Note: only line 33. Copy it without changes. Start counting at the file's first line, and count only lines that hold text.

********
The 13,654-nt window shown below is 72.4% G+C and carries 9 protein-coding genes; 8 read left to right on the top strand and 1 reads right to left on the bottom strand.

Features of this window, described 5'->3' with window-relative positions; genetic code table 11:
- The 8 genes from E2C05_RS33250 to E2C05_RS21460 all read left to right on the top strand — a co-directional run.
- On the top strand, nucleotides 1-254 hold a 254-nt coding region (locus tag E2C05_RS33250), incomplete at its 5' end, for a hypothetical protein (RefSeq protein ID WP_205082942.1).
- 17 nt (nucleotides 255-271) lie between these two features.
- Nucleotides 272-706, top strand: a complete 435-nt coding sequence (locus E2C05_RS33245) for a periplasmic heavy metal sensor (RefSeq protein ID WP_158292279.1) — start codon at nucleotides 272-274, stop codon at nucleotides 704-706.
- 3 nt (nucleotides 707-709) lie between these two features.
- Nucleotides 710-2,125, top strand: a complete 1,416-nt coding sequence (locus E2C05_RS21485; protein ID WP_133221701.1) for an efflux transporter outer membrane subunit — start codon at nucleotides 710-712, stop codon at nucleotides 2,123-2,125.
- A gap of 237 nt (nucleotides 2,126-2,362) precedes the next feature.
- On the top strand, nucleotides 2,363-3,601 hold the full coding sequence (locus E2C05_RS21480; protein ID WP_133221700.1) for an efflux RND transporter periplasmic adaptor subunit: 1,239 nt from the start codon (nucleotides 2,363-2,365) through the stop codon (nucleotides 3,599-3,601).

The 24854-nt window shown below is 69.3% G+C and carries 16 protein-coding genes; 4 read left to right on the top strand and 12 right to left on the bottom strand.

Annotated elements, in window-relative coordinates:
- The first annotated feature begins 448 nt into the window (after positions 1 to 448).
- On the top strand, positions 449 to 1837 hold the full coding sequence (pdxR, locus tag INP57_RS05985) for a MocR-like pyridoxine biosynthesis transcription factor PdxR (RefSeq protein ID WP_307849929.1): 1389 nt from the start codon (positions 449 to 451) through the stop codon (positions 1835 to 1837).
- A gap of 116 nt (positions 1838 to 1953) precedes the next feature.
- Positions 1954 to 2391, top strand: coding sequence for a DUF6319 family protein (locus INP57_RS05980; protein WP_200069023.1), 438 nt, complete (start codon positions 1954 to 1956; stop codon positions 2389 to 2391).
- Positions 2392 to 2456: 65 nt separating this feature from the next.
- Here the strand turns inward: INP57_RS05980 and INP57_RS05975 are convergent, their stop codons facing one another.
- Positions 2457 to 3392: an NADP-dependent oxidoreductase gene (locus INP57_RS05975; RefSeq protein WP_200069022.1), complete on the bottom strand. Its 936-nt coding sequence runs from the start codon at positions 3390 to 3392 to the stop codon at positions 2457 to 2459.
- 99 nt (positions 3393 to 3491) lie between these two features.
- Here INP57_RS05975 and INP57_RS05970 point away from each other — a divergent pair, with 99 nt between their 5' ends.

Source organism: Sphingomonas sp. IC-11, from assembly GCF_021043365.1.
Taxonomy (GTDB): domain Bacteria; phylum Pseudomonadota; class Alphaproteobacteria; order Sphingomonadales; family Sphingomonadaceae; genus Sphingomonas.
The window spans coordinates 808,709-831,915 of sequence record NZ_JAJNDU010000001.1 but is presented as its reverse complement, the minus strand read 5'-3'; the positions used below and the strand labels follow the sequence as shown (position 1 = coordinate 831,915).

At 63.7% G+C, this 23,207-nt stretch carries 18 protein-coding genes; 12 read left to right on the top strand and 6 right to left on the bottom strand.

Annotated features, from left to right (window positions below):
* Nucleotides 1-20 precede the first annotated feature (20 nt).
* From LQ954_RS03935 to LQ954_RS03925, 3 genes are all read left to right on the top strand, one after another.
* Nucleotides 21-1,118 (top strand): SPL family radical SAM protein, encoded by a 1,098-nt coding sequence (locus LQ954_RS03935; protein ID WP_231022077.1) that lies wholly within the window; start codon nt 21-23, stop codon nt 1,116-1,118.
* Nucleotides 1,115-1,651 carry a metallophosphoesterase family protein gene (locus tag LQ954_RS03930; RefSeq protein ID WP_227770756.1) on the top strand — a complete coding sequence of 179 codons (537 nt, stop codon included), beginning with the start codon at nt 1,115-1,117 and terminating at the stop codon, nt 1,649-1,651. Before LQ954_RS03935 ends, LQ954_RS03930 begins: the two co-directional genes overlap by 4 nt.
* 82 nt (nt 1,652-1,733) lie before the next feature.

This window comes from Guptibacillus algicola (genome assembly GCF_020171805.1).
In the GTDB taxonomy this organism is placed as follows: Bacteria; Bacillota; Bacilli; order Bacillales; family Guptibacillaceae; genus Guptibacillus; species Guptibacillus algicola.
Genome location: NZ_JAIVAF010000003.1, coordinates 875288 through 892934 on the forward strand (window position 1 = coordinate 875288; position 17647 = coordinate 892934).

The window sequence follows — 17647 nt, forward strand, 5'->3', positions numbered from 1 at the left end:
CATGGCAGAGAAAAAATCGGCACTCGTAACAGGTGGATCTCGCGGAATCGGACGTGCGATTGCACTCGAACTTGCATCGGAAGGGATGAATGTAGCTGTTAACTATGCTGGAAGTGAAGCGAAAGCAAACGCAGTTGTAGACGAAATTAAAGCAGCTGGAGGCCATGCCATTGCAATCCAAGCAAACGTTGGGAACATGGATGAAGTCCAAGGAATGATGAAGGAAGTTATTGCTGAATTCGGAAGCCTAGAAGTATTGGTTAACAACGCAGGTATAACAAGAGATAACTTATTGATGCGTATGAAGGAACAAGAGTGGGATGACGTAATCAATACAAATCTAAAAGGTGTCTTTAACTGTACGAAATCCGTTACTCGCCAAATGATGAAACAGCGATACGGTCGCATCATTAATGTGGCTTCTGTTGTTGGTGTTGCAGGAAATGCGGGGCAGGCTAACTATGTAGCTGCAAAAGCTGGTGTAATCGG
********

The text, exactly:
In the GTDB taxonomy this organism is placed as follows: Bacteria; Bacillota; Bacilli; order Bacillales; family Guptibacillaceae; genus Guptibacillus; species Guptibacillus algicola.